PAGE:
WELCOME TO SUBWAY BINGO! This card is a tribute to the subway system, which celebrates a birthday every October 27th (since 1904!). The subway keeps us moving and connected to all the people and things and reasons we love New York City this card is a celebration of that, and also of the daily moments (spotting a new book), the history (an old headhouse), and design inspiration (those iconic wooden benches!). Each square was hand-painted by NYC-based artist Sarah Butler.

"Riding the New York City subway is like traveling through time," Butler says. "When I pay attention, echoes of the different eras of design and artistic collaboration will open up before me: tilework from 1904, beaux-arts arches from 1919, shiny chrome newsstands from the 1950s, globe lights from the 1980s, soon-to-be retired MetroCard machines from 1999.  And all can be observed on the way to my dentist in Midtown, on my daily commute through Brooklyn, or on my way to the Rockaways for tacos and a swim."

To play, simply print out a copy of the card, or just save the card to your phone.


Once you have your card, scroll down for more details.


(Note: This section has been updated since the sweepstakes is over — but you can play Subway Bingo anytime for fun! We'd still love to see your photos.)

Bingo Card
Bingo Card (Artist: Sarah Butler)
  • Follow MTA Away on Instagram.

  • When you see something on this card, take a photo.

  • The center square on this card is a QR code (scan it!), and it’s also what is known in bingo as a free space, meaning you can already check off one square on the card. 

  • When you have spotted everything in one row, column, or diagonal then you’ve got BINGO!  

  • To share your bingo victory, create one Instagram post containing all photos showing you got bingo, and tag @MTAaway.

Note: We may share your photos on MTAaway.com, as well as MTA social platforms. 



Wooden subway bench
Wooden subway bench (Jen Carlson)

Called "a modernist icon" by Dwell, the classic wooden subway bench has lived through many eras of the transit system, with transformations along the way, and can still be found in stations today.


A ubiquitous sight while riding the subway — and any tote will do, so this one should be easy to spot!


Globe entrance
Globe entrance (Jen Carlson)

Did you know that the globes are trying to tell you something? From the Transit Museum: "Color-coding of entrance globes began in the early 1980s to help customers determine which entrances were open and had a manned booth. Originally, green indicated a 24-hour token booth, yellow meant a part-time booth, and red meant entrance limited or exit only. Yellow lights were later discontinued for simplification and after the introduction of the MetroCard and installation of High Entrance and Exit Turnstiles (HEET), exit only indicators were no longer needed."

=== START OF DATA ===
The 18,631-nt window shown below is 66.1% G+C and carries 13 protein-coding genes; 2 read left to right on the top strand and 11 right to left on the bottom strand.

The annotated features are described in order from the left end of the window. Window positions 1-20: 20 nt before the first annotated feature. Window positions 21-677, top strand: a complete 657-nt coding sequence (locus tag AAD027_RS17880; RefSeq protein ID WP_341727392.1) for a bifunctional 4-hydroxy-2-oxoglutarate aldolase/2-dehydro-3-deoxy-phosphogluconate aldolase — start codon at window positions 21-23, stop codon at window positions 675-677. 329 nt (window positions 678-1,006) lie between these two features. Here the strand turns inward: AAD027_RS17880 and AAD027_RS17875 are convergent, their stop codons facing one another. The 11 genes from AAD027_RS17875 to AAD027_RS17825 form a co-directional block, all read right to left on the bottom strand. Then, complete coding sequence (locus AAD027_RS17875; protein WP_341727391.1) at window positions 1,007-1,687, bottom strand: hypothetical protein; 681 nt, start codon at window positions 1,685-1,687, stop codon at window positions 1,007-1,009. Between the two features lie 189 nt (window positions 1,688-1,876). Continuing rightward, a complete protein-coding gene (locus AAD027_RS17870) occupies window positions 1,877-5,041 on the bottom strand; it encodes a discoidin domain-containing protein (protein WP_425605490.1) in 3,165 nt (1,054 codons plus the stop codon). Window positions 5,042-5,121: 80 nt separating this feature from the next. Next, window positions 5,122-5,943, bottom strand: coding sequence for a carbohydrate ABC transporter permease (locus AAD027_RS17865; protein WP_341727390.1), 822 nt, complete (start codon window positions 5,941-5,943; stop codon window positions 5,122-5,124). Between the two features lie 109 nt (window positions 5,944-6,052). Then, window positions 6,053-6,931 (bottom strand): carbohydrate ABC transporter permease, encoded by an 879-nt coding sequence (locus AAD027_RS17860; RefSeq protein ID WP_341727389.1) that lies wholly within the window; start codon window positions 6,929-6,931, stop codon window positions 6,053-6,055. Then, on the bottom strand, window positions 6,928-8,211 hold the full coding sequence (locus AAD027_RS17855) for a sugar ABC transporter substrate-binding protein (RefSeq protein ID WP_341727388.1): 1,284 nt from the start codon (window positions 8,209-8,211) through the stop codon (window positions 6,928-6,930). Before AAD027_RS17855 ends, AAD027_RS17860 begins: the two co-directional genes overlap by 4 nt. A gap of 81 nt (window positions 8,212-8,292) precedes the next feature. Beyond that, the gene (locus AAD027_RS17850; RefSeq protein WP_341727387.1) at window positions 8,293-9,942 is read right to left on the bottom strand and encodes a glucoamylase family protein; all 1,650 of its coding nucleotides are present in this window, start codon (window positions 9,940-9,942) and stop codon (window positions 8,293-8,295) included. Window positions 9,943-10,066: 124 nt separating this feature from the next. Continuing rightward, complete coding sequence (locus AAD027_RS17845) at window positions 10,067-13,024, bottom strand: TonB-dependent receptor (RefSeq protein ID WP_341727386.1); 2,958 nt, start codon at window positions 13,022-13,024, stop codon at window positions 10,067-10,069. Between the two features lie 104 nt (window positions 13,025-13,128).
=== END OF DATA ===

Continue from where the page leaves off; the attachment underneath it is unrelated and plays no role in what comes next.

Today, most globes are green, though there are some red ones out there — we'll accept either for bingo!


Subway map and Poetry in Motion
Subway map and Poetry in Motion (Jen Carlson)

Another common site in the system are these delightful little poems from MTA Arts + Design. You'll find both print and digital versions of these in stations and on subway cars. The Poetry in Motion program was launched in 1992, with works selected by representatives from the MTA and the Poetry Society of America. The first poems to appear in the transit system were "Crossing Brooklyn Ferry" by Walt Whitman, "Hope is the Thing with Feathers" by Emily Dickinson, "When You Are Old" by William Butler Yeats, and "Let There Be New Flowering" by Lucille Clifton.


They're all over the system, so this one should be easy. You may even spot one next to a Poetry in Motion poem — we call that a bingo two-fer. The newest subway map offers a nod to the iconic 1970s map, designed by Massimo Vignelli.


28th Street
28th Street mosaics by Nancy Blum (Jen Carlson)

The subway system is an art gallery, with beautiful commissioned artworks by the MTA Arts + Design team all over the system. The pictured mosaic is at the 28th Street station (on the Lexington Avenue 4 and 6 line), which features floral mosaics by artist Nancy Blum.


While they aren't on every platform, or in every station, you'll still find subway newsstands throughout the system, selling newspapers, drinks, candy bars and other snacks. (You can also submit closed newsstand photos if you catch one off-hours.)